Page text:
Making Mortal Choices : Three Exercises in Moral Casuistry
Bedau demonstrates the usefulness of "casuistry", or "the method of cases" in arriving at moral decisions. He examines well-known cases that compel us to consider questions about who ought to survive when not all can. By doing so, we learn something about how we actually reason concerning such life and death situations, as well as about how we ought to reason if we wish both to be consistent and properly respect human life.
- Paperback | 136 pages
- 132.08 x 205.74 x 25.4mm | 249.47g
- 01 Feb 1997
- Oxford University Press
- Oxford, United Kingdom
Back cover copy
Aimed at both general readers and philosophers interested in the revival of casuistic method, 'Making Mortal Choices' illuminates not only how we reason in life and death situations, but also how we ought to reason if we wish both to be consistent and to properly respect human life.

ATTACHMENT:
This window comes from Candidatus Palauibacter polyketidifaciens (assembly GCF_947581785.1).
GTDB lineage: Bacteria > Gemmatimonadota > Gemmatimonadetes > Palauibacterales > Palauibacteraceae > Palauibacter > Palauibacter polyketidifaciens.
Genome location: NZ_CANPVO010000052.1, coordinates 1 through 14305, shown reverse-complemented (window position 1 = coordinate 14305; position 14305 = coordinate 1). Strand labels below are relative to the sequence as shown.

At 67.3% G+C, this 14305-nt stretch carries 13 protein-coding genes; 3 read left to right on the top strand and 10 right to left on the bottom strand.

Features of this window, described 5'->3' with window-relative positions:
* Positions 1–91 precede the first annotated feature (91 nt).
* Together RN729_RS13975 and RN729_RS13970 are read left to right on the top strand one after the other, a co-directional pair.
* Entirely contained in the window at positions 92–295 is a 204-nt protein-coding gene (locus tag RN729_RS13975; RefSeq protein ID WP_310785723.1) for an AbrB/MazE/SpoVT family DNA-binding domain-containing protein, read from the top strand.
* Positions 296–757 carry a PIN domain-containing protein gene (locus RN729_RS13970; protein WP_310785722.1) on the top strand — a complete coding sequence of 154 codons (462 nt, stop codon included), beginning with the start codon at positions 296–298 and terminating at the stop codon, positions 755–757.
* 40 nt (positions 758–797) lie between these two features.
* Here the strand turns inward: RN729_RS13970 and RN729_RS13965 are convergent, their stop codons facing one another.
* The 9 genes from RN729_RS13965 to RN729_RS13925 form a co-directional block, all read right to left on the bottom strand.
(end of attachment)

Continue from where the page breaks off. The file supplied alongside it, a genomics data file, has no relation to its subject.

"The essays do an excellent job of motivating deep philosophical thought and exhibiting the worth of philosophical reflection. In addition they deepen the reader's understanding of both life and death choices and various important moral principles."-Stephen Nathanson, Northwestern University. This is a book which can be recommended as a graphic and colourful way in which to approach ethical theory and the problem of making difficult moral choices * MIND, Vol.110, No.439 *
About Hugo Adam Bedau
Hugo Adam Bedau is Austin Fletcher Professor of Philosophy at Tufts University. He is the author or editor of several books on civil disobedience and on the death penalty, including his most recent, The Death Penalty in America: Current Controversies (OUP, 1997).